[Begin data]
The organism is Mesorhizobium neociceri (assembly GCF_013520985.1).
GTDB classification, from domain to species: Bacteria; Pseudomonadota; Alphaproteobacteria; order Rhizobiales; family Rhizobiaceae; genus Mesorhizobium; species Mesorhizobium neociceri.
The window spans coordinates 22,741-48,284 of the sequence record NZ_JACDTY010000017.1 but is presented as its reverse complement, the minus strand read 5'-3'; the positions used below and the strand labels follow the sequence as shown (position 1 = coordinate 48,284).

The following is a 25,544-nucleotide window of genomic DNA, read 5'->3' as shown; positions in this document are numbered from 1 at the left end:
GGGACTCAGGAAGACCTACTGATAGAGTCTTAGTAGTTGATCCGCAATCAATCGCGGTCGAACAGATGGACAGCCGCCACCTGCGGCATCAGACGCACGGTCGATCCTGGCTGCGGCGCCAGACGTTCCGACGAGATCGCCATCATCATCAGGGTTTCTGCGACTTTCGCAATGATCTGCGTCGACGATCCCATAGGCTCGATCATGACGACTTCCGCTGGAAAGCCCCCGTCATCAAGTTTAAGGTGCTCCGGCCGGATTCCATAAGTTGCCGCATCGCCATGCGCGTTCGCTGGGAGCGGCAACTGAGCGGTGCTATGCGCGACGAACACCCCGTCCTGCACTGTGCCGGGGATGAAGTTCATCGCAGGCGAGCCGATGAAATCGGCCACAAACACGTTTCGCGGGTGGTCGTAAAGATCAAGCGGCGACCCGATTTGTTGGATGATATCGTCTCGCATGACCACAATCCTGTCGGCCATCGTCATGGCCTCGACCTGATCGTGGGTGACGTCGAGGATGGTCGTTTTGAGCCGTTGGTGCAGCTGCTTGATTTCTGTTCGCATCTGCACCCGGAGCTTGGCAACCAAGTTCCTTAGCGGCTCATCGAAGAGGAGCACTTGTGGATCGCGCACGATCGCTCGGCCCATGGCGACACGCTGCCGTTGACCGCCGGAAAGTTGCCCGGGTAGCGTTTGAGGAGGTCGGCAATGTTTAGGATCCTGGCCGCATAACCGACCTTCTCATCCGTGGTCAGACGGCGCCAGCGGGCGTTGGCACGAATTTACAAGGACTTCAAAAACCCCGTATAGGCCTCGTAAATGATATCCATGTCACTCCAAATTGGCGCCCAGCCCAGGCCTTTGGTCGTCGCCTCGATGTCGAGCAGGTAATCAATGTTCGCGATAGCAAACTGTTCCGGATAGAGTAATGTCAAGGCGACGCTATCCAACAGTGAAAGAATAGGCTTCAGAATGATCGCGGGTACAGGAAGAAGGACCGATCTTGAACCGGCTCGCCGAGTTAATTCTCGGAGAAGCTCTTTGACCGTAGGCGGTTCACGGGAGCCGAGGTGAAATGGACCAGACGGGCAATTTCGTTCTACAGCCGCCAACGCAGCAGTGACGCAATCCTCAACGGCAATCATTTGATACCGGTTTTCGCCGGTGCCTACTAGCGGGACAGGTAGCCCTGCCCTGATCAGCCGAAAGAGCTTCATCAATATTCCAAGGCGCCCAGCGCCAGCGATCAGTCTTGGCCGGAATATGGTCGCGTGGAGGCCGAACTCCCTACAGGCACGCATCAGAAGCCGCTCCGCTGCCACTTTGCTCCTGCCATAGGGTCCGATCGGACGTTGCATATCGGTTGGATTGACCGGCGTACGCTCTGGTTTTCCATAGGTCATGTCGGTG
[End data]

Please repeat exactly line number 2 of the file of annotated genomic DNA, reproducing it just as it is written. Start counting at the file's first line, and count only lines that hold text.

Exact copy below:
GTDB classification, from domain to species: Bacteria; Pseudomonadota; Alphaproteobacteria; order Rhizobiales; family Rhizobiaceae; genus Mesorhizobium; species Mesorhizobium neociceri.